The definition of material properties in RADIANCE is generally controlled by the application of modifiers. There are several classes of modifiers, most of which can be freely combined to get more interesting results.
The most basic modifier class are the materials. Every geometric element in a scene needs some material assigned, or it would be invisible. In some special cases, several materials can be mixed, which is the purpose of the mixture class of modifiers.
Materials define the fundamental properties of a surface. There are material types with just plain opaque properties, some with a metallic look, others with transparent and refractive behaviour and a few unusual ones for modelling fog and smoke, true mirrors, or other special features.
Last but not least, RADIANCE differs from most other rendering engines by the fact that light sources normally are not "virtual" (and invisible) objects, but light is defined as a material type that turns geometry elements into luminous surfaces. This very closely reflects the situation in the real world, where light is generally emitted by physical objects, and doesn't just appear "out of nowhere".
While most material types above basically have constant color and reflectance values, materials in the real world often don't. The modifier class of patterns can be used to modify any material, in order to define changes in color and reflectance depending on any number of parameters.
Patterns are procedural modifiers, that use functions and variables as input. Modifications can depend on the location in space, the orientation of the surface, the distance from the viewpoint, a random function and many other quantities.
An unlimited number of patterns can be used to modify any material, so that their effects will be superimposed on each other.
When just manipulating the color and reflectivity of a surface, we may notice that some objects still have a rather dull look, while the real thing would show a much more interesting surface structure. This is the result of the "micro structure" of the surface, that interacts with direct light to create a play of light and shadow.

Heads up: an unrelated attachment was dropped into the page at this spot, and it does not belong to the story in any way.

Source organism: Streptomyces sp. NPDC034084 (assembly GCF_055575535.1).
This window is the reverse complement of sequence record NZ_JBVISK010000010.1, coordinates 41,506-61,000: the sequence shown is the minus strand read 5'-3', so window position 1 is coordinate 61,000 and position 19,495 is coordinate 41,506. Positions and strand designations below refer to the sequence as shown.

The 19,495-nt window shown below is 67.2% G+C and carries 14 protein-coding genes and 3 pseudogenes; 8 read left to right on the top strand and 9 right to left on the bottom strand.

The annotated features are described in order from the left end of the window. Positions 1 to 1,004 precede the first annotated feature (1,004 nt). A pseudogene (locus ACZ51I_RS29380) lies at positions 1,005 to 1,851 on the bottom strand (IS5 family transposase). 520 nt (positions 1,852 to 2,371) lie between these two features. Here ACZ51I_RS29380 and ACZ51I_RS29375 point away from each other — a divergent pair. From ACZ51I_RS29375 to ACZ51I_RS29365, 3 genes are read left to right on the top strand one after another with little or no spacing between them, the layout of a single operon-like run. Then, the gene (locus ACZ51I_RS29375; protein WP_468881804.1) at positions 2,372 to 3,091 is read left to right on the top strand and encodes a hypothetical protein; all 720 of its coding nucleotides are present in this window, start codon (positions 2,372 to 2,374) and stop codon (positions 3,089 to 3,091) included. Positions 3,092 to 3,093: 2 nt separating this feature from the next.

With RADIANCE, we can use texture modifiers to simulate this kind of effect. A texture will manipulate the normal vector used by the program when evaluating a specific point on a surface. As a consequence, even a otherwise flat surface will reflect more light in places where the normal vector points closer towards a light source than in others. A very simple example would be a corrugated metal sheet, where the normal vector swings back and forth according to a sine wave along one axis.
An unlimited number of textures can be used to modify any material, so that their effects will be superimposed on each other, and on the effects of any patterns which happen to modify the same material.
In some cases, it may be convenient to assign two different modifiers to a surface, with a function to control which one takes precedence at each point. The modifier class of mixtures takes care of this problem. A mixture allows you to blend two materials into each other. Of course, you can also mix patterns or textures that modify a material.
Mixtures can also be applied recursively to each of the foreground and background of another mixture, and they may be used to control transparency by not assigning a material to one of the branches.
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